Tuesday, March 27, 2012
Doctor from Rockwall area involved in murder-suicide
Authorities say Timothy Roses shot his ex-girlfriend, then himself.
A radiologist who lived in the Rockwall area was found dead in a small Iowa town last Wednesday night after he followed his ex-girlfriend to her new boyfriend’s home, killing her and turning the gun on himself, according to prosecutors in Buchanan County, Iowa.
Buchanan County Attorney Shawn Harden told Waterloo NBC affiliate KWWL on Friday that Timothy Glenn Roses, 45, had been in a relationship with Lindsey Nichols, 22, of Evansdale, Iowa, since April 2011. Roses told Nichols that he was going to leave his wife and get a divorce to be with her, but Nichols ended their relationship in February, Harden told KWWL. Roses continued contacting Nichols even after she ended the relationship, Harden said.
Nichols met Roses at Covenant Medical Center in Waterloo, Iowa, where she had studied radiology. Roses lived in Rockwall with his wife and family. Although he had been working on his credentials to start practicing in Plano, Roses was also part of a private radiology group at Covenant Medical Center for four to five years, said Chris Hires, spokesperson for Covenant Medical Center. However, he was not employed by the hospital.
Head prosecutors in Buchanan County told KWWL that Roses had rented a truck from Hertz in Waterloo early in the week, likely done to disguise his identity from Nichols. When he arrived at the home of Nichols’ boyfriend on Wednesday, Roses jumped out of the truck and tried to get Nichols in the truck. When she struggled, he pulled out a gun and shot her, then turned the gun on himself. While Nichols resisted, Harden said, her new boyfriend called 911.
Roses’ profile was found on the Texas Health Resources website, where Texas Health Presbyterian Hospital Allen was listed as his primary hospital. According to hospital representatives, however, Roses was not affiliated with the hospital. The information was later removed from the website Thursday afternoon.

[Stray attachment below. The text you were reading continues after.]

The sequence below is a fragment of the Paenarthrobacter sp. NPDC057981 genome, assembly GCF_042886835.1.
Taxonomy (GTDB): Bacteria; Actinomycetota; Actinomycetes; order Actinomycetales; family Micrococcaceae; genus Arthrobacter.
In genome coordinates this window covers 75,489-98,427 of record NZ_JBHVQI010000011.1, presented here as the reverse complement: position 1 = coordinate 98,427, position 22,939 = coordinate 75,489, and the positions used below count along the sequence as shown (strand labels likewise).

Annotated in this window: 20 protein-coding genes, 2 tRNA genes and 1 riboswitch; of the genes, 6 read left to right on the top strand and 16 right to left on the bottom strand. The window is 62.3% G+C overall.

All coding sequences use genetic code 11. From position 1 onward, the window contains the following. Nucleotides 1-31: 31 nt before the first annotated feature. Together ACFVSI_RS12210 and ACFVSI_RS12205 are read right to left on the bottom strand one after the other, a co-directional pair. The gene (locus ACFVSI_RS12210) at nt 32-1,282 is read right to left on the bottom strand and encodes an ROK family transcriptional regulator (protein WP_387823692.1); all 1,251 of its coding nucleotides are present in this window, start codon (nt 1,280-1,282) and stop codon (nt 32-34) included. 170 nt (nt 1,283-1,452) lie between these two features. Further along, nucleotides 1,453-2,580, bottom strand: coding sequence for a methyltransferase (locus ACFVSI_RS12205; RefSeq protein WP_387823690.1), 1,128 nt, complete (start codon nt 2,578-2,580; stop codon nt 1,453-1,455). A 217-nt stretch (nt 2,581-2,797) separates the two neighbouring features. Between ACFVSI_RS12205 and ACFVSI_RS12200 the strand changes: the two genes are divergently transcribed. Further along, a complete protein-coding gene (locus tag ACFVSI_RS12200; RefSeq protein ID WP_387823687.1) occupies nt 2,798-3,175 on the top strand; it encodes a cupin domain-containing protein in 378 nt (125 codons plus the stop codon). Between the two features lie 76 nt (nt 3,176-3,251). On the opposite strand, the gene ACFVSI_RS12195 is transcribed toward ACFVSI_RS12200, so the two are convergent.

“Dr. Roses had applied for, but had not received, physician privileges at the hospital or provided any care to patients at the hospital,” said Jennifer Erickson, spokeswoman for Texas Health Presbyterian hospitals at Plano and Allen. “He was not a member of the medical staff at Texas Health Presbyterian Hospital Allen. His name appeared on the website due to computer error between the hospital and his private employer.”
The Texas Health Resources link also listed Texas Radiology Associates in Plano as his practice location. However, Roses was in the credentialing process and had not yet begun a full time position at the private practice, said Dr. Ted Wen, senior partner for Texas Radiology Associates, LLP.
Roses applied for the position late last year and came to terms on a contract with the private practice group approximately two months ago, Wen said. The credentialing process can take anywhere from six weeks to six months, but Wen said it appeared as though Roses was close to being able to start practicing in Plano and at Texas Health Presbyterian Hospital Allen since the hospital had already included his information on its website.
Wen said Roses’ background check came back clear, as well as the reference checks that included contact with Health Care Solutions, LLC, a Des Moines group Roses had helped form and had been working with since 2006. All yielded favorable reviews, giving no indication of anything out of the ordinary pertaining to his professional life, Wen said.
“We spoke to the training program director and he got very good reviews; it appeared as though he was pretty far along in the credentialing process in Allen,” Wen said. “We are quite shocked and horrified, and our prayers go out to his family in Rockwall, as well as for young lady’s family.”
According to KWWL, Nichols’ Facebook page detailed a troubled split with her boyfriend just last month, and indicated that Roses was contacting her friends in an attempt to keep tabs on her, which she posted was "an invasion of privacy, and needs to stop."
Later that same day on February 3, KWWL reported that Nichols wrote, "I really don't think I should ever feel unsafe because I feel as if I'm being watched."
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